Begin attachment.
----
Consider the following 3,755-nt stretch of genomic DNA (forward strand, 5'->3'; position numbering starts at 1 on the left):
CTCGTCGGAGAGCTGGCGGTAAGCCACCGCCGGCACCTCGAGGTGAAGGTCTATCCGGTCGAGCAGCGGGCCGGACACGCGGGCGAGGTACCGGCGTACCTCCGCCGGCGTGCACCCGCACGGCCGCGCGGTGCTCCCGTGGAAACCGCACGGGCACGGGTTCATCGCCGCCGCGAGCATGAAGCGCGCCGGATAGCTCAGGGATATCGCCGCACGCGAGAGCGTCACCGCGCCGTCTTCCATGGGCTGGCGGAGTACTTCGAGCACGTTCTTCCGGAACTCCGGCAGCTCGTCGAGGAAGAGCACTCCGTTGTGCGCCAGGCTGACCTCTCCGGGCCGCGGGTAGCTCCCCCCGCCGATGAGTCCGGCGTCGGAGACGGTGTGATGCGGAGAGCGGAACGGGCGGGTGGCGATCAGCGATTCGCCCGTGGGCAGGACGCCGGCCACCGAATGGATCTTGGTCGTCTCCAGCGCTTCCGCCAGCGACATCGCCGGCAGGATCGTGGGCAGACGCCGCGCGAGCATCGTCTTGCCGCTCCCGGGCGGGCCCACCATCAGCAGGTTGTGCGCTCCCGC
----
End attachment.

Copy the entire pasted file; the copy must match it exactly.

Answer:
Consider the following 3,755-nt stretch of genomic DNA (forward strand, 5'->3'; position numbering starts at 1 on the left):
CTCGTCGGAGAGCTGGCGGTAAGCCACCGCCGGCACCTCGAGGTGAAGGTCTATCCGGTCGAGCAGCGGGCCGGACACGCGGGCGAGGTACCGGCGTACCTCCGCCGGCGTGCACCCGCACGGCCGCGCGGTGCTCCCGTGGAAACCGCACGGGCACGGGTTCATCGCCGCCGCGAGCATGAAGCGCGCCGGATAGCTCAGGGATATCGCCGCACGCGAGAGCGTCACCGCGCCGTCTTCCATGGGCTGGCGGAGTACTTCGAGCACGTTCTTCCGGAACTCCGGCAGCTCGTCGAGGAAGAGCACTCCGTTGTGCGCCAGGCTGACCTCTCCGGGCCGCGGGTAGCTCCCCCCGCCGATGAGTCCGGCGTCGGAGACGGTGTGATGCGGAGAGCGGAACGGGCGGGTGGCGATCAGCGATTCGCCCGTGGGCAGGACGCCGGCCACCGAATGGATCTTGGTCGTCTCCAGCGCTTCCGCCAGCGACATCGCCGGCAGGATCGTGGGCAGACGCCGCGCGAGCATCGTCTTGCCGCTCCCGGGCGGGCCCACCATCAGCAGGTTGTGCGCTCCCGC